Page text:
M.J. McBride: A legend on and off the track
By Bert Lehman
Editor, Full Throttle Magazine
The last few days have been very emotional for me and many others in the local racing community, with the passing of M.J. McBride.
I was deeply saddened when I found out.
I could spend time sharing with you the many accomplishments McBride achieved on the track — there were many of them. But there was more to McBride than his accomplishments on the track. That is what I want to focus on.
In 1990 I was a freshman in college and I did something that wound up changing my life forever — I wrote a letter.
I had never met or spoke with M.J., but I found his address in the phone book and sent him a letter asking if I could visit his race shop when he and his race team were working on the race car. I mailed it and the rest was out of my hands. Yes, it would have been easier to call him, since his number was in the phone book, but I was too scared to do that.
I don’t remember how much time passed, but one day I was sitting in my apartment on campus at UW-Green Bay and the phone rang, it was M.J., he had received my letter.
I also don’t remember how long we spoke on the phone, but he gave me directions to his race shop, and we made plans for me to come to the shop on a Saturday afternoon.
Fast forward to the visit to his race shop. Even though that was 26 years ago I still remember pulling into the driveway of the race shop. The garage doors were open and I could see members of the race team working on the race car. I had no idea who anybody was, but as I walked toward the shop I recognized M.J., based on his photo that was sometimes in the newspaper after his many feature wins.
I introduced myself to M.J. and he introduced me to every member of his race team who was at the shop that day. One of them actually put me to work cleaning an oil pan. When the crew was finishing up for the day, M.J. told me to go to the back of the hauler because they needed some information from me for pit passes.
I don’t remember asking in my letter to be part of the team, and I didn’t ask M.J. that day, but at that moment, he accepted me to be part of his team.
In addition to helping out on Saturday nights at Shawano Speedway, over the next 20 years I got to travel up and down the highways of Wisconsin with M.J. and his team to tracks all across Wisconsin.
I knew my role on the team, I didn’t do anything special when I first started out. One of my “duties” was to hand out Hot Shots cards to kids after each night of racing. This required me to stay near M.J., as he would autograph the cards for the kids — and adults. Sometimes a kid would think I was M.J. and I would be asked to autograph the card. I’d tell the kid, “I think you want this guy to sign it” and introduce them to M.J.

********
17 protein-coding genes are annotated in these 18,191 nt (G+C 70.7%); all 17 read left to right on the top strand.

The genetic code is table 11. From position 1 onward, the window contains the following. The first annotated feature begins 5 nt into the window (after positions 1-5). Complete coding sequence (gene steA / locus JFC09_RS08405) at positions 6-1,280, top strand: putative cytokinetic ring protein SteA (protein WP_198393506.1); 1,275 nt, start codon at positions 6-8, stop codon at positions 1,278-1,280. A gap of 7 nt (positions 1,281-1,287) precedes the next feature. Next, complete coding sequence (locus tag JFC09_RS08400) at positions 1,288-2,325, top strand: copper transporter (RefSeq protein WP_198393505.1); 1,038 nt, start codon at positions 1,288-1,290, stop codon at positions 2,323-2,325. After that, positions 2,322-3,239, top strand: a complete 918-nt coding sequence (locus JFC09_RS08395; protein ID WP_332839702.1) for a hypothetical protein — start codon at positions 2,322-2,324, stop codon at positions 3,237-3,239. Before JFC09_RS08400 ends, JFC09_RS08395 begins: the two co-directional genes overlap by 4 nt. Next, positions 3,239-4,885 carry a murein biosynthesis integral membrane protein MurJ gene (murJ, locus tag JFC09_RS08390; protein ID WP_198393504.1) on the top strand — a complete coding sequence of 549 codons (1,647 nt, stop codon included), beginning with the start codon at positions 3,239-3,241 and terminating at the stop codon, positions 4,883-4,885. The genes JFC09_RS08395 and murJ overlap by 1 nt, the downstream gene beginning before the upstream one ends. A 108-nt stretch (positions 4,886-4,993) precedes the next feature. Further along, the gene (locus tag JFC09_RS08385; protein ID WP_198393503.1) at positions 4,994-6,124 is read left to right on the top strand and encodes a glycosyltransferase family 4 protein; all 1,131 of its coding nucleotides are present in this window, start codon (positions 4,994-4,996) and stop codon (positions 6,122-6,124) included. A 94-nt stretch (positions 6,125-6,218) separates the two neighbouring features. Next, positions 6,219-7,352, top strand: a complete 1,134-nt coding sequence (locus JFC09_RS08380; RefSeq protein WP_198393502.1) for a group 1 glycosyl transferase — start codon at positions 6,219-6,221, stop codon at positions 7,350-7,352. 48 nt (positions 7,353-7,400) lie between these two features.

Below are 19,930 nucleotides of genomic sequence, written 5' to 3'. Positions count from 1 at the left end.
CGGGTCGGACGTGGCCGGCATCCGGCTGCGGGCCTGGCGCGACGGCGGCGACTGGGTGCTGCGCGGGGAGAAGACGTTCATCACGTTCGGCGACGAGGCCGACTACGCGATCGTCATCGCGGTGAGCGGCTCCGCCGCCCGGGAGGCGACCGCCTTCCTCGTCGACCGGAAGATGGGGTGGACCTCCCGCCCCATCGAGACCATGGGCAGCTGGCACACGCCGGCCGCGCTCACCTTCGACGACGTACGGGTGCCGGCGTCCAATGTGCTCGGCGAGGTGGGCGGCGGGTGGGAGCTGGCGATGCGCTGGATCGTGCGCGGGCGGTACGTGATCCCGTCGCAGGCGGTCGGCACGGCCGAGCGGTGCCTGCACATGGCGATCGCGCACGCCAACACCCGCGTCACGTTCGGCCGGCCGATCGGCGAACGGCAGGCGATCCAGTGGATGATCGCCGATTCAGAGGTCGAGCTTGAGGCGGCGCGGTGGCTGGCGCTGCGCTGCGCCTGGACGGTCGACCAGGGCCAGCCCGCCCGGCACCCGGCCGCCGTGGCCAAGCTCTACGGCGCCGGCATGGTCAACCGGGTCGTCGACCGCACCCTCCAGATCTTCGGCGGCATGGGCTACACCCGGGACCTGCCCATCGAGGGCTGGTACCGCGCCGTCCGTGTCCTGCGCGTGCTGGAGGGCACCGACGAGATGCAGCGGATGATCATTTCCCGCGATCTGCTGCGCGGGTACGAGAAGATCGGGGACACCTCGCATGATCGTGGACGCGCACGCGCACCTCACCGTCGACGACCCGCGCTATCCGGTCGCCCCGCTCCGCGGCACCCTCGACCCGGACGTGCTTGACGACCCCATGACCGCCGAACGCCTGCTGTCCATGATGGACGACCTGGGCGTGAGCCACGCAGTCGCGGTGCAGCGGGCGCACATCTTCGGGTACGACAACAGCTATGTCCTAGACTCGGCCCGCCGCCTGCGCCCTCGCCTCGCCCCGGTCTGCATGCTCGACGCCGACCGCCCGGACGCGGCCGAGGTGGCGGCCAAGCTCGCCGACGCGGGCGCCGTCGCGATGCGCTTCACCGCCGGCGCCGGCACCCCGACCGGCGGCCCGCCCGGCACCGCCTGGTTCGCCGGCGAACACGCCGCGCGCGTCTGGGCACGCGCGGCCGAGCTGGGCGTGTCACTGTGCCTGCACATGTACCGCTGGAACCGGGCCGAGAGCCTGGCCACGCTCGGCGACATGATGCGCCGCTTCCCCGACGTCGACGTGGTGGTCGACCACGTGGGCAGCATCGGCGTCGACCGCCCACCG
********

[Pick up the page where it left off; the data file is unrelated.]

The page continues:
As the years went by I helped more and more on the race car, but nothing too specialized. That was fine with me, as I also became what I would call the “defacto PR person” for the team. I helped M.J. with some sponsorship proposals, made sure he did the things at the track required of him like drawing his number before the races, keeping him updated when his next race was in the racing program, filling out the driver information sheet for each track, stuff like that.
When M.J. traveled to other tracks for a weekend of racing, I’d usually stay in the same hotel room as M.J. and his wife Marilyn. After working on the race car at the shop on Saturday afternoons, prior to the races at Shawano, I’d go to M.J.’s house to change clothes, and Marilyn would make us a meal.
All this allowed me to see the person that M.J. was.
I saw how he interacted with fans young and old, always greeting them with a smile, whether he had a good or bad night racing.
I saw how he helped other drivers if they came to him for help. I remember one time when another Late Model driver brought his Late Model to M.J.’s shop so M.J. could help him scale the car.
When M.J. retired from racing, people would ask me if I would join another race team. The thought of joining another race team never entered my mind because I knew the experience wouldn’t be as good as the experience I had with M.J. and his race team.
After M.J. was retired for a few years, some people would ask me if I missed being on a race team. I’d tell them I didn’t miss the weekly racing aspects of the team, what I missed was spending time with the team. That’s because it wasn’t a race team — it was a racing family.
I could share many more memories, as I have enough of them to fill a book, but I want to share one more thing.
Recently I was asked what I will remember most about M.J. What I will remember the most isn’t what he did on the track. What I will remember most is his smile. He was always smiling, whether it was at the track, playing cards in the hauler on the way to the races, having beers after a night of working on the race car, greeting kids, you name it, he was always smiling. I’ll never forget that.
Looking back, I don’t remember ever asking M.J. what his thoughts were when he read my letter, or if he ever hesitated to contact me after reading the letter. What I do know is I am glad he did contact me because it gave me the opportunity to see what a great person he was — on and off the track.